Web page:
A short introduction to BPM: Design & Analysis
Business Process Management
Business process management, abbreviated as BPM, provides the surrounding and the toolbox required for the precise definition of business processes:
A business process is a process that creates a value or result for a customer.
The scope of BPM is quite wide, since it reaches from theoretical economists over practitioners up to computer scientists. Throughout this introduction, we stick to the following definition:
Business process management refers to an integrated set of activities for designing, analyzing, deploying, enacting, managing, evaluating, and optimizing business processes.
The different activities of business process management can be brought into a lifecycle, depicted in the following figure:
The lifecycle is entered in the design and analysis activity. Inside this activity, business processes are designed from scratch or derived from existing sources. Existing sources include for instance best practices, unstructured work descriptions, or observations of the daily work. As a result, the business processes are made explicit so that a thorough analysis can take place. Business processes can be validated regarding their meaning, e.g. discussing the right order of activities. They can be verified regarding formal criteria, e.g. proving if every execution of the business process provides a result. And they can be simulated, e.g. using graphical step-by-step visualizations. In the deployment activity, systems are selected and the business processes are implemented and tested. Software packages provided by particular vendors are used to realize the BPM solution. The business processes are enacted by a BPM engine and the people working thereon in the enactment and management activity. The management part refers to monitoring and maintenance. Reports can be created and subtle changes can be made. After a series of processes have been executed, they are evaluated and optimized. Evaluation includes things like throughput times, discovery of bottlenecks, or the verification of conformance with updated requirements. During the optimization, solutions for the evaluated problems are provided. These are used as an input into the (re)-design of the business processes, which closes the lifecycle's cycle.
Design and Analysis
This article focuses on the design and analysis activity. We assume the business processes to be already present---either only as a vision, powerpoint slides, a set of notes, or inside the minds of people that daily "live" the processes. The design of a business process contains the following important aspects:
- The goal of the business process.
- The contained activities.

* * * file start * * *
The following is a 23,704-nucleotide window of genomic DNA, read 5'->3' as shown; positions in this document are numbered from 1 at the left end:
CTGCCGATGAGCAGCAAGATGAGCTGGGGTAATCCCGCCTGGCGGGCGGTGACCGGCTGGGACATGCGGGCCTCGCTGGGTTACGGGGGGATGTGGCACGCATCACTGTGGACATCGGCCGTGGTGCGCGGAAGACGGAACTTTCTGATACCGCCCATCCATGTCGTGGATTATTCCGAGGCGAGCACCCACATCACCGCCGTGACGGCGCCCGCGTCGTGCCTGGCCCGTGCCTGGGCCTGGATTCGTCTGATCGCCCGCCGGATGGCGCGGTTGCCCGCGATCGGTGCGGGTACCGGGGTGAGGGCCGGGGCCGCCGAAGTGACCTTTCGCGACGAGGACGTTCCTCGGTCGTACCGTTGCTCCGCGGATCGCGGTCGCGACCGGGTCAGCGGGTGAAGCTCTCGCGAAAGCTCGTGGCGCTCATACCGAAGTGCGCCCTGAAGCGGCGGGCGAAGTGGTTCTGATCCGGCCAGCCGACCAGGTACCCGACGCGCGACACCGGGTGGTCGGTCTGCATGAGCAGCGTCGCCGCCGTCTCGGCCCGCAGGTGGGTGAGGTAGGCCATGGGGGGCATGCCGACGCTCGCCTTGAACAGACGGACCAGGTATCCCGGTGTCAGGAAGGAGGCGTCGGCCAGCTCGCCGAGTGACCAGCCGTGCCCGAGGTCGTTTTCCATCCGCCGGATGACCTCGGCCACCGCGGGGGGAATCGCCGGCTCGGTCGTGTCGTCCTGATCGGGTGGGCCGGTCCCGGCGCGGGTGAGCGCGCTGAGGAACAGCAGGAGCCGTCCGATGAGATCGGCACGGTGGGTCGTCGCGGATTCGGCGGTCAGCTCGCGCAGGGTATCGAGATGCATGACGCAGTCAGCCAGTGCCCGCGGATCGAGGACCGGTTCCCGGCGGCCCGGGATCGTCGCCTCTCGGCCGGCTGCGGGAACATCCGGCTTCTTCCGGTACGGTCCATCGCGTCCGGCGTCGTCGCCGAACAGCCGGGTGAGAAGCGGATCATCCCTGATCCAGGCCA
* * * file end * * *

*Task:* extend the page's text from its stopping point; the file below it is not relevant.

- The dependencies between the activities.
- The "executors" of the activities.
- The input data required to perform a certain activity.
- The output data produced by certain activity.
The goal of a business process is the most important aspect. Each process has to have a qualification for its existence. A decision chart for helping you classifying your business processes is shown below:
In the horizontal the occurrence of the business process to be designed is depicted. Will the process occur often or rather seldom? In the vertical the importance of the business process is shown. Does it represent a rather low value that can be easily replaced? Or is it of high importance to the goals of the company? Business processes which are of high importance and occur often are first class citizens that in any case should be designed and specified. The fortune of the company is depending on them. Business processes which are of low importance but occur often should be considered for design and specification since they simplify everyday business life. The same holds for seldom but highly important processes. Due to their seldom occurrence it cannot be guaranteed that people are available who know how to handle them. Even processes with low importance and seldom occurrence might be suited for design and specification, especially to fulfill conformance with business standards.
Each business process is made up of activities that denote the tasks that have to be executed to deliver its goal. The achievement of the goal is denoted by a special activity that is executed once (if multiple goals are required, either the business process has to be executed more than once or different processes have to be used). Examples for activities are phoning someone, writing a letter, making a decision, or invoking a computer program. The first two examples are denoted as manual activities, since they are executed by humans. The last one is an automated activity, since it is executed by a machine. The third activity can be of both kinds. During the execution of a business process, its activities are instantiated. This simply denotes the actual occurrence of an activity, e.g. actually phoning Mr. Smith, actually waiting if more passengers will arrive, or updating a database. An activity that is instantiated is called an activity instance. An activity instance can have several stages during its life: